The key move was ordering the big mining and plant equipment years before it would be needed. Equinox did an equity raising of $29-million in 2005, and nearly all of it went right out the door in the form of deposits on equipment. It was a big risk, but the company saw the shortages coming and locked in ahead of time. The company bought 27 of the monster Hitachis at a cost about US$3.5-million each. They weight 200 tonnes and can handle loads of 240 tonnes.

    Equinox also secured crucial offtake agreements with two smelters, and a 15-year power supply contract with Zambia's state-owned utility, in which it will use about 8% of the country's total supply.

    In Central Africa, another big problem is the unskilled workforce. About 80% of workers in rural Zambia have never even driven a car, much less a giant truck. Equinox brought in four simulators, at a cost of about US$400,000 a piece to give each employee at least 40 hours of training before they start working in the open pits.

    For their services, workers get on-site housing, as well as salaries of about $14,000 a year. That amounts to a Lotto 6/49 jackpot in this corner of the world . The company is worried some of the tiny homes will end up housing nine or 10 people as employees move in their family and friends.

    Lumwana is about 83% complete, and it is easy to get a sense of what it will look like when up and running. What stands out is how big it is: the land position covers 1,355 square kilometres, and Equinox has utilized 40,000 cubic metres of concrete and 2,000 tonnes of steel. About 60 kilometres of piping and 180 kilometres of electrical cable will go in over the next few months.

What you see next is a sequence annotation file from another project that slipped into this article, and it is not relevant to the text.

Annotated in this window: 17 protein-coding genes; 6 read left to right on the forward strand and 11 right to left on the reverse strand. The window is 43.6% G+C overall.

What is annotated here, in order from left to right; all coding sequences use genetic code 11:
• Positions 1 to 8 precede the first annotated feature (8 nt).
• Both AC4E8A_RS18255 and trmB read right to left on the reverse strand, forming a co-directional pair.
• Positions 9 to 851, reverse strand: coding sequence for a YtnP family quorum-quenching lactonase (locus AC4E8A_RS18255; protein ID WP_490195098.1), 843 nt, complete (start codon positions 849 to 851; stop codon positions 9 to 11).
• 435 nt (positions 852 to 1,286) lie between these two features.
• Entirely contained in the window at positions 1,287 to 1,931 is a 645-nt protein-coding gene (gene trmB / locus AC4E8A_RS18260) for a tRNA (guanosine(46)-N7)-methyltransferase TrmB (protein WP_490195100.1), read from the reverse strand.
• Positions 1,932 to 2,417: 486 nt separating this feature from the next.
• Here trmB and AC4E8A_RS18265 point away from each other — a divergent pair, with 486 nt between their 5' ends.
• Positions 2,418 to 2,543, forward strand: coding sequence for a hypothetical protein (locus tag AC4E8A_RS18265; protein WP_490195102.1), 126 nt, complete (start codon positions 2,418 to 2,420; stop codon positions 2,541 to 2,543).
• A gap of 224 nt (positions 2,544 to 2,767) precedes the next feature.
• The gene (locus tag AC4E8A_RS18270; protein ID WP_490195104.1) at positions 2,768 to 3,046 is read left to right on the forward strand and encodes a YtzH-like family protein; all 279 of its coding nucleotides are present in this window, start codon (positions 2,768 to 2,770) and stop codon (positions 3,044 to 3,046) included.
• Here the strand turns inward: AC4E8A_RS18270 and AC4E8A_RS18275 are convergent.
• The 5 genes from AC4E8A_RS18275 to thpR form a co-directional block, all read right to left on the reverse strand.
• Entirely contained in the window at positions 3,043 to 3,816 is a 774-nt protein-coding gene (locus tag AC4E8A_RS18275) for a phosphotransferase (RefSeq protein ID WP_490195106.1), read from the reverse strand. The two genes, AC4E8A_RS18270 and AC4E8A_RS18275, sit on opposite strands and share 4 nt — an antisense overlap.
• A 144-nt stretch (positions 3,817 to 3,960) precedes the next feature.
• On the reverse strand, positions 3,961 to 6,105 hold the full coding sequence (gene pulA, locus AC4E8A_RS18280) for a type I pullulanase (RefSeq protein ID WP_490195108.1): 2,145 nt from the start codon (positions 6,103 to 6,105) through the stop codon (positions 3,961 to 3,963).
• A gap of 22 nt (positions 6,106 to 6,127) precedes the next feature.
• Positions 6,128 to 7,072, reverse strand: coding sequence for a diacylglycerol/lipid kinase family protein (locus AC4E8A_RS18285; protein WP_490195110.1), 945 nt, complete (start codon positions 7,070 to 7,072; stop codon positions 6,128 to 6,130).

While the company has silenced the doubters who didn't think the mine would ever get built, a new theme has emerged among investors that Equinox is less than thrilled about: A potential takeover of the company.

    The speculation began in earnest this past December when rival First Quantum Minerals Ltd. announced it bought 17.27% of Equinox shares. First Quantum has denied investing for any reason other than Lumwana is a good project. But some analysts speculate Equinox could effectively be in play. Alec Kodatsky at UBS even published a note saying a major company could expand Lumwana faster than Equinox.

    First Quantum was the first company to set up a successful mining operation in the Zambian copperbelt back in the 1990s, and has paved the way for Equinox and others. But the Equinox team feels slighted by First Quantum, who they claim were dismissive of Lumwana at the beginning. It's a different story today; First Quantum is now talking up potential synergies between Lumwana and its own Kansanshi project nearby.

    "If, for whatever reason, Equinox has any problems in the future, then we might review that stake. Either increase ir or decrease it. We have those options," says Clive Newall, president of First Quantum.

    While First Quantum appears to be in no hurry to buy more Equinox shares, experts say there is good reason for it to do so. First Quantum stock has outperformed every mining stock in the S&P/TSX Composite Index in the past few years because it built the best growth profile. However, much of that is in the politically unstable Democratic Republic of Congo, where title is a concern. Investors may prefer a focus on Zambia, a more stable country that First Quantum knows well.

    None of this talk makes Mr. Williams very happy. He knows Equinox is most vulnerable now, because the stock will get valued higher once Lumwana is in production. And he knows Lumwana is one of the few greenfield copper projects big enough to interest a major. He thinks First Quantum just recognized it was cheap and was not going to get any cheaper.

    He says he "absolutely" does not want to sell at this stage of the game, and that any company thinking of coming after him should be prepared for a fight.

    In the meantime, he can finally enjoy a little credit for building a giant mine in an obscure corner of the world that almost no one believed in until he convinced them otherwise.

    "I just had a meeting with one of the world's largest mining companies who had just been through the copperbelt in the DRC and Zambia," he says.

    "They visited all the copper mines. And when they got to Lumwana, they said 'This is the only one that is being run like us, like we would do it.' "